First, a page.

I’ve waited too long to write. The stories have begun to pile up in my head, listing like a pile of sweaters in an attic, desperately close to scattering about the floor in a chaotic array of texture and color.
I’m trying to hold the pile together. There are stories in there that I’m simply not ready to store away. I’ve leaned the pile against a hip to try to keep it in place. My hands are full. God, they are so full.
Full with working and shopping, with finding and wrapping, with soothing and guiding, with baking and merry-making, with wiping tears, with sewing and card writing, with hiding the new med in yogurt and praying it will be OK, with wish-fulfilling and friendship mending, with elf on a shelf moving, with lists – endless, endless lists – with the day-to-day business of life.
But the stories. The stories are always there.
There’s the story of the autism dad who reached out to me, who opened his heart (and his bank records) to educate me about app creation and who, in so doing, convinced me unequivocally that the anger and frustration that was directed toward him was desperately misplaced.
There’s the story of the incredible class and maturity that dripped from his e-mail to me days after our initial interchange in which he wrote, “I’m glad my feelings got hurt the other day. Good things have come of it.”
The FREE software that he has already given to some of you and that he is eager to give to more readers who cannot afford to buy his app*.
I want so badly to give him his due, but the post remains half-written as I try to simply wade through the days.
But the stories. The stories are always there.
The story of Katie coming up to me with a book in her hand, delicately wrapped in a red satin bow. “Mama,” she said so softly I had to lean in to hear, “I want to explain how important this is to me. How much it means to me. It’s something really special. I want you to read it.”
The story of how she handed me the book, called A Crooked Kind of Perfect and then just stood there, quietly, expectantly – watching me. How I was taken aback by how small she looked in that moment, how young she really still is despite her recent headlong surge into tweendom.
How when I read the description on the back of the book, I instinctively reached for her when I saw the line, “In the end, resilient and resourceful Zoe finds perfection in the most imperfect and unique situations, and she shines.”
How I promised her that I will read the book and return it to her as soon as I possibly can. How I can’t for the life of me fathom how or when I’m actually going to read a book right now, but how I swore to myself that I would because it matters to my girl.
How a gift that I don’t even get to keep is apt to be my very favorite this Christmas.
There’s the story of how I planned a luncheon for the Special Education Aides in our school and then didn’t get to be there. How Luau stepped in and picked up food and hung balloons and read the words I’d planned to say myself. How grateful I was that he was there. How he formatted and framed twenty copies of my favorite quote so that each and every one of them would know just how much they are appreciated.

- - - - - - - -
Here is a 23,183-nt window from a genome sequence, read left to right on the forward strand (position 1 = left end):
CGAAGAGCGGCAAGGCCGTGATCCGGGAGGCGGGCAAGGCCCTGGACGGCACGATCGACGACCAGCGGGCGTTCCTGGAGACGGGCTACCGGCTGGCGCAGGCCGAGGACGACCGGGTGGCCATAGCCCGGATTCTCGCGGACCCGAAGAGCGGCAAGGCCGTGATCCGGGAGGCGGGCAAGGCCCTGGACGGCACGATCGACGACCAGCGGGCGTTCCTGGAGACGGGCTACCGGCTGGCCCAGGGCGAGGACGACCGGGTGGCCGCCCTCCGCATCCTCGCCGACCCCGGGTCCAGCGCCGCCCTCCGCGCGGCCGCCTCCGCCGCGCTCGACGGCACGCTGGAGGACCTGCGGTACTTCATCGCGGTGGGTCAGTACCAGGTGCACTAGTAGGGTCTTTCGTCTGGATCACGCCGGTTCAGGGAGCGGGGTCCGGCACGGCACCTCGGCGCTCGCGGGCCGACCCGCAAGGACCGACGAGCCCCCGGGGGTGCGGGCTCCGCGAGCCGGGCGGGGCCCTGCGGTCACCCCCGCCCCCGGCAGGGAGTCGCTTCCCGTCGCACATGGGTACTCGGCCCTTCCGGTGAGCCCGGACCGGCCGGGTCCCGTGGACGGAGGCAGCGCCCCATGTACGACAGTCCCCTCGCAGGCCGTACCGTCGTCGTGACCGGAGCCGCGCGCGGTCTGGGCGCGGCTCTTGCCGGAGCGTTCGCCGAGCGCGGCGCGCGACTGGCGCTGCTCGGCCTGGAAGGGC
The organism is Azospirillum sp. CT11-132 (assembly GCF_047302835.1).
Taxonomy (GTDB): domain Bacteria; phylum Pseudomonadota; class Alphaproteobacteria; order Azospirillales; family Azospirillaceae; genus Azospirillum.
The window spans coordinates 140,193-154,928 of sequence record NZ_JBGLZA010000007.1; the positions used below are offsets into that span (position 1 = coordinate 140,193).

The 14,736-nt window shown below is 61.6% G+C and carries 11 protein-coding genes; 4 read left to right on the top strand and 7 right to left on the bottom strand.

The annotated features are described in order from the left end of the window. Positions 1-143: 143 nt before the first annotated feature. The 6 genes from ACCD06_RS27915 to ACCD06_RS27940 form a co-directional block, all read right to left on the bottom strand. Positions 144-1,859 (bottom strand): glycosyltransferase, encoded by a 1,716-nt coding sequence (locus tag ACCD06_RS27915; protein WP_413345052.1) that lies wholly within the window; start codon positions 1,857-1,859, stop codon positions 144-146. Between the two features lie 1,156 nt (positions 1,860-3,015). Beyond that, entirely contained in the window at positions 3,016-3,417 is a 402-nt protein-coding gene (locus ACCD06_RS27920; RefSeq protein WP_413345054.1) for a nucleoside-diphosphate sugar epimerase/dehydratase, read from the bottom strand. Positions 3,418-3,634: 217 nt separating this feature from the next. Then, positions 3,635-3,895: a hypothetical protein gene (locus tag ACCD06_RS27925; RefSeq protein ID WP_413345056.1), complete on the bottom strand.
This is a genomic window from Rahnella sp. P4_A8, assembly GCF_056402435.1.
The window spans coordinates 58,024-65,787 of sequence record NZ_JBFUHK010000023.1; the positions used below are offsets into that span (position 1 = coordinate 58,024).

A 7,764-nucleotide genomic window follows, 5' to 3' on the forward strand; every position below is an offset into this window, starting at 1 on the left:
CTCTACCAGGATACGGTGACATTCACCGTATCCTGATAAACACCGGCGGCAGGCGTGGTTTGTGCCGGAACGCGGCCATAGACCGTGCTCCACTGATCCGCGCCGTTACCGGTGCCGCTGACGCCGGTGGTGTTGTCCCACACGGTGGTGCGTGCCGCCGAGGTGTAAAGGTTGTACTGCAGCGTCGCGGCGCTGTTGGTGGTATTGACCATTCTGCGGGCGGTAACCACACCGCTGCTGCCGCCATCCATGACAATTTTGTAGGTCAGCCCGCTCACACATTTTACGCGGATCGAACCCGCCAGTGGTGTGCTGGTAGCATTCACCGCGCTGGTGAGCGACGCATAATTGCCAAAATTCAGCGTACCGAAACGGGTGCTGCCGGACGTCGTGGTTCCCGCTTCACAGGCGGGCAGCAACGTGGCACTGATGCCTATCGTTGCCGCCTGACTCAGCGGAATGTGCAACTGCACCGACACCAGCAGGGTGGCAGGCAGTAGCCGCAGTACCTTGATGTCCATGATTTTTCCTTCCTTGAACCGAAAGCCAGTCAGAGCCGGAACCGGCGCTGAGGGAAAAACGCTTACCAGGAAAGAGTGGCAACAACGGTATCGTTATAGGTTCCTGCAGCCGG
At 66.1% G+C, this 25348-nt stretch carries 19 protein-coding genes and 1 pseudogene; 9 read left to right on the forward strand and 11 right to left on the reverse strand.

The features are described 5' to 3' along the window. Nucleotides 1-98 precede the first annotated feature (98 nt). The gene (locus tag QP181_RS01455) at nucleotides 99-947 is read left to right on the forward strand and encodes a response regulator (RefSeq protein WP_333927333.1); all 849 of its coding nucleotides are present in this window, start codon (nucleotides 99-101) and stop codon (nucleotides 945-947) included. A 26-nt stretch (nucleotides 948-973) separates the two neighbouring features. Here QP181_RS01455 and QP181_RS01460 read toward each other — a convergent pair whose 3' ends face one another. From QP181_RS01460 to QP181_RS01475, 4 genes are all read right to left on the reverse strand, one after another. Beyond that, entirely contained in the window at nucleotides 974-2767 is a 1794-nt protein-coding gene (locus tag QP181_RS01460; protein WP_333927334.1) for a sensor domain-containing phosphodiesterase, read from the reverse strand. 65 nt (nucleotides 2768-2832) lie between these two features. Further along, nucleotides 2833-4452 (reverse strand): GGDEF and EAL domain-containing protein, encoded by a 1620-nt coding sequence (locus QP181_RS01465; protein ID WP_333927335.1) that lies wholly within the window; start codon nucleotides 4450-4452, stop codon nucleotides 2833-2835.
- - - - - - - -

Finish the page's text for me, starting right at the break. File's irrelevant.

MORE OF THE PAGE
One hundred years from now it will not matter how much money you made, what kind of car you drove, what sort of house you lived in.
One hundred years from now, the world will be a better place because you made a difference in the life of a child.
There’s the bigger story of how Luau has stepped into so many of the roles that I’d carved out during my time at home, and how I really should have told him already how very much it means to me that he has.
There’s the story of the Mary Magdalene doll and the absolutely fabulous costumer from Godspell who offered to help clothe her – and who did an AMAZING job. There’s the almost unbearable anticipation leading up to tomorrow’s big unveiling.
There’s the story of my dear friend, Drama and me going back and forth via text last night rewriting Christmas carols. How all night I was singing to the tune of “Walking in a Winter Wonderland” …
Later on, we’ll conspire
With the advocate we’ve hired
To create an IEP
An education fair and free
Walking in this Autism Land
We’ll pay for therapies by the hour
And the Internet we’ll scour
To find that one thing
That God-willing will bring
Our babies out of Autism Land
And then there’s the story of how, with seven hundred and ninety-three things left to do today, I have squirreled myself away for the last hour in the office and left the world waiting while I’ve banged on the keyboard.
Because even when it feels impossible – or maybe ESPECIALLY when it feels impossible – I have to find a way to release the valve. To straighten the pile. To gather myself together to face the lists – the endless lists – and to be reminded that in our own way, we really are living a crooked kind of perfect.
I hope you can find some time for you, too.
* Steve Maher, developer of Behavior Tracker Pro, has generously offered to provide free software to low-income or financially struggling readers. Please e-mail him directly at firstname.lastname@example.org to request a code. Thank you, Steve!